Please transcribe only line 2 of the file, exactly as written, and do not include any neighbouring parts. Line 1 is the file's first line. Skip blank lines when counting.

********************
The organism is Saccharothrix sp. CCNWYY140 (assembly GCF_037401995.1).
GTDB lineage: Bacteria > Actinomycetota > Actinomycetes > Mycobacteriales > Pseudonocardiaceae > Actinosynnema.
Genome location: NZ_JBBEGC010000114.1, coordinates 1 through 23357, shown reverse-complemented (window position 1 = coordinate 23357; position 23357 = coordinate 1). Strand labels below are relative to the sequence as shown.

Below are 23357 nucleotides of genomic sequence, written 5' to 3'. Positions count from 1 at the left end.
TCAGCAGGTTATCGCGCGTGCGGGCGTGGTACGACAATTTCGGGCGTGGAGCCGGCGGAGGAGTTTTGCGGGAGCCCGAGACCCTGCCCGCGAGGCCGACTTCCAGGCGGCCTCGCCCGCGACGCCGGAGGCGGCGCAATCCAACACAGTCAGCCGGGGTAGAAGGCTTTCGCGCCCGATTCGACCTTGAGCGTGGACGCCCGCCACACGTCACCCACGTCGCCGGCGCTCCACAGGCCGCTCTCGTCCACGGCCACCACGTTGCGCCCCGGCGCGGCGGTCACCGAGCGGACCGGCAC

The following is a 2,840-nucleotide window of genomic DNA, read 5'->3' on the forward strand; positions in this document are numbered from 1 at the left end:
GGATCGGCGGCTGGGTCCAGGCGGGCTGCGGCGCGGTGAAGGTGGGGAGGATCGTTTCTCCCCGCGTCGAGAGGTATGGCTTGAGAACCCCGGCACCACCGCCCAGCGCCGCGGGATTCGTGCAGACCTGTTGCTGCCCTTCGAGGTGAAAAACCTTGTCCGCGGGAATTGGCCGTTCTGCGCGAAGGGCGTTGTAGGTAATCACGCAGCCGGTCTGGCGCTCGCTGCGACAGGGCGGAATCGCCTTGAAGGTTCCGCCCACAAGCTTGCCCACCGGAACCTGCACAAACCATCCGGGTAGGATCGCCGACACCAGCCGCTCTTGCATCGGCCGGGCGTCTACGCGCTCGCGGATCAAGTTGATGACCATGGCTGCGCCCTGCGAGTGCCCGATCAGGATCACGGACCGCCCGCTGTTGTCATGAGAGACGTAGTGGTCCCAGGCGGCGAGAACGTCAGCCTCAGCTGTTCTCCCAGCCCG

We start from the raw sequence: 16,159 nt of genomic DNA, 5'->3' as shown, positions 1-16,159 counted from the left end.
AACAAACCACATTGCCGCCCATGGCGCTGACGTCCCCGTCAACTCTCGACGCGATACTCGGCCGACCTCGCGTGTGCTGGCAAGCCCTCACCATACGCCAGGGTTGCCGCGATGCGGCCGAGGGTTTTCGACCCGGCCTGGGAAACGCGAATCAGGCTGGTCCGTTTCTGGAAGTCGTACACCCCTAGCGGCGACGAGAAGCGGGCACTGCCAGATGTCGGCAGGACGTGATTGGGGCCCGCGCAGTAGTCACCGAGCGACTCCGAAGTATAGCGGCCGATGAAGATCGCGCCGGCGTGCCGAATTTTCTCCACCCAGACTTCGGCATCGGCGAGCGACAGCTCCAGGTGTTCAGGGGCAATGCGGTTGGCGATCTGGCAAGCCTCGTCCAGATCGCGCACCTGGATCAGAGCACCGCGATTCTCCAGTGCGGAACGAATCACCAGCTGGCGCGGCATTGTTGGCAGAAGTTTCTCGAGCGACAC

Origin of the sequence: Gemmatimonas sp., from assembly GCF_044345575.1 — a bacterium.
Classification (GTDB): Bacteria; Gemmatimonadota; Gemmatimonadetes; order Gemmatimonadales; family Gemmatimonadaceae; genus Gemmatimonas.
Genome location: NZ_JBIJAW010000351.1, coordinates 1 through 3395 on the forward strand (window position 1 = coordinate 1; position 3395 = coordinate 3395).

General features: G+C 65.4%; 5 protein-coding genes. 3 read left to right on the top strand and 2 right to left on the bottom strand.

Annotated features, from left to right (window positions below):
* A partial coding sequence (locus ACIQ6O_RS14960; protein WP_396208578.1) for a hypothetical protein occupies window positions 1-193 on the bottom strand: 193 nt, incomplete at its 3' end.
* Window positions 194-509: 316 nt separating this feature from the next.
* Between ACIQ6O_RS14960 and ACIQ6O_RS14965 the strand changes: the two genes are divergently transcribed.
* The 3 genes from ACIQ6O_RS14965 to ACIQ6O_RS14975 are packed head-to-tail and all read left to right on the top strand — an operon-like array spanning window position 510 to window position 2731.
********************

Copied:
GTDB lineage: Bacteria > Actinomycetota > Actinomycetes > Mycobacteriales > Pseudonocardiaceae > Actinosynnema.